Saira, Pakistan and Washington

Saira is a senior President’s Scholar and member of the University Honors Program who is majoring in biology and anthropology in Dedman College. She received a Richter Fellowship to travel to Peshawar, Pakistan, during winter break 2012 to research the health of Afghani refugee children. Then, during spring 2012, she will intern with the U.S. Department of State.

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A different world

A heart-wrenching wailing filled the ward.  Screams were followed by soothing words, deep breaths and wails anew. It filled every corner in a stifling fog of sorrow.

I was at a large government hospital for the past week enrolling patients in my gastroenteritis study. I recently expanded my access from Emergency Pediatric Services (EPS), which deals with acute gastroenteritis patients, to the Children’s Ward, which deals with more severe diarrhea patients. There is a world of difference between the two wards, and I like the upbeat, somewhat chaotic nature of the Children’s Ward.

The past week was filled with incidents. A doctor was robbed and killed, and doctors all over Peshawar went on strike. They appealed to the government to arrange for greater safety measures for doctors. For the past three days, I have watched patient after patient turned away at the hospital door. I was torn between wanting to make the government recognize the horror of the doctor’s murder and the helpless faces of the poor. They crowded the outdoor gravel entry to the EPS waiting to be seen, while within an eerie silence settled over the EPS unit. The usually crowded beds, two and sometimes three to one, now held but a few patients. Nurses held light conversations behind the registration desk, and the lone doctor fluttered in and out, refusing to see patients and sending them to the already crowded Children’s Ward.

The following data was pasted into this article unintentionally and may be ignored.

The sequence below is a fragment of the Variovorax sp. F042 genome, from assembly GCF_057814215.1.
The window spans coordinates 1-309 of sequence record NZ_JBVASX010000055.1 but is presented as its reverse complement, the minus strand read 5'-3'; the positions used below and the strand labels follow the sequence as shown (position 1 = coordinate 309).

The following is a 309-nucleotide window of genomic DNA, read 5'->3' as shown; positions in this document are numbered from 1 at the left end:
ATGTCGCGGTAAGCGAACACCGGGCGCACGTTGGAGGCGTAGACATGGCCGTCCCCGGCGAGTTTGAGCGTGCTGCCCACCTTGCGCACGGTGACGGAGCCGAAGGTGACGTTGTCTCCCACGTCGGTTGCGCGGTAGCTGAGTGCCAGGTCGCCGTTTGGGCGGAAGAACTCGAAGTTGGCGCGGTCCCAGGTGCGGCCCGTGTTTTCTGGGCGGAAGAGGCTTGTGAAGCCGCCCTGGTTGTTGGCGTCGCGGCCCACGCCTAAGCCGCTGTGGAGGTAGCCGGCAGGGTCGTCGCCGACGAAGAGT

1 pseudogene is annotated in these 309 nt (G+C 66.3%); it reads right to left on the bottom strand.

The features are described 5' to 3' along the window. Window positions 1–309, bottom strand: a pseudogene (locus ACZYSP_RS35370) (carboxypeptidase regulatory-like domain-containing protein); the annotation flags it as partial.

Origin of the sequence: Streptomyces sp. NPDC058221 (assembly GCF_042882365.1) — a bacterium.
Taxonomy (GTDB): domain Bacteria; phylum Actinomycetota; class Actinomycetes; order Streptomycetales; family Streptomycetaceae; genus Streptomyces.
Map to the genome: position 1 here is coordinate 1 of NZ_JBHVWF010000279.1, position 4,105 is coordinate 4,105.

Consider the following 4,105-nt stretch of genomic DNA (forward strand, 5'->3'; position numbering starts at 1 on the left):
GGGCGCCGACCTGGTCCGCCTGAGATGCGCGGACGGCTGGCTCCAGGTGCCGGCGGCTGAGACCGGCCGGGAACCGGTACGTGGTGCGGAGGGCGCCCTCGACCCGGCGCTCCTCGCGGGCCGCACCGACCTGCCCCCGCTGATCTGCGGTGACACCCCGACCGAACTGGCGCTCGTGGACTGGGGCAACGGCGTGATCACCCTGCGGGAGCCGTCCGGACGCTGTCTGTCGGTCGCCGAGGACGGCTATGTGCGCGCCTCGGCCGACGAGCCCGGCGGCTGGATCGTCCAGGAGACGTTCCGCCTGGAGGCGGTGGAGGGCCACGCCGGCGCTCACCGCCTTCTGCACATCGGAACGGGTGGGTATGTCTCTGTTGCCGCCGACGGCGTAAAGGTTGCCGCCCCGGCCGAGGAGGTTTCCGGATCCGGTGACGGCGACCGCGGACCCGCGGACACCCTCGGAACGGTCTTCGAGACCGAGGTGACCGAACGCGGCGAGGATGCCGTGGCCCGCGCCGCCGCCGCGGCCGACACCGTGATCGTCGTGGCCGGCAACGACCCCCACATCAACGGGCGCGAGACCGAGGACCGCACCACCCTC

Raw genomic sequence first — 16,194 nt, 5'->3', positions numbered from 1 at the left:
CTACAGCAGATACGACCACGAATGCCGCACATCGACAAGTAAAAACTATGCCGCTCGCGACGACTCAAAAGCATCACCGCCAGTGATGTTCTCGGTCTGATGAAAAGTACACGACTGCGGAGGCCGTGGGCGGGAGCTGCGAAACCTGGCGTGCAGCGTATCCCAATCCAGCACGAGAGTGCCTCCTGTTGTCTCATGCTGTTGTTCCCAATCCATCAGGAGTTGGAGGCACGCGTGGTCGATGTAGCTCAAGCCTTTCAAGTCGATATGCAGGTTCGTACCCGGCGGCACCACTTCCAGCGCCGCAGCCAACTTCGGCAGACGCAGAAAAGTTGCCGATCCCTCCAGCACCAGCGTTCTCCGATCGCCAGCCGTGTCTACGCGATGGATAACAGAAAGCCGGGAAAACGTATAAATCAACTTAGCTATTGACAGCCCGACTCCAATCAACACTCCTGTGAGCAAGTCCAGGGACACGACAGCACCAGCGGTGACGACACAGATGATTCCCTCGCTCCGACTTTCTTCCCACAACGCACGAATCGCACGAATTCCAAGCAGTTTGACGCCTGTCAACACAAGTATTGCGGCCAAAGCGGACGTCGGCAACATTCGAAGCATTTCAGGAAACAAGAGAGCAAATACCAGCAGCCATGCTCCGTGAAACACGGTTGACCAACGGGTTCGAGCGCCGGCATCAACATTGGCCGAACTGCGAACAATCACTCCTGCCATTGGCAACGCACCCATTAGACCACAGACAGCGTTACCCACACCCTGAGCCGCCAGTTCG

I was interviewing a 15-year-old mother on the last bed of the four-bed ward about hygiene practices, breastfeeding, water sanitation and various other diarrhea causal factors in Children’s B ward. I had seen a few doctors run in and out of our room and what appeared to be an attempt at CPR from the corner of my eye, but I stayed focused on my patient until the crying began.

The mother I had interviewed the day before was crying and attempting to comfort a sobbing woman in her arms. Some mothers wept along with the now childless mother, while others stared ahead dry-eyed, devoid of emotion, rejecting their fears that their child could be next. Tears filled my eyes and began to blur my vision as I leaned over to ask Mariam what the wailing mother was saying.  She stared ahead and in a barely audible whisper said: “God help me, God help me – what will I tell my family?”

While we worry about our children going to college and making the right friends, these mothers worry about their children surviving to their first birthday and then each one after that. It doesn’t seem fair.

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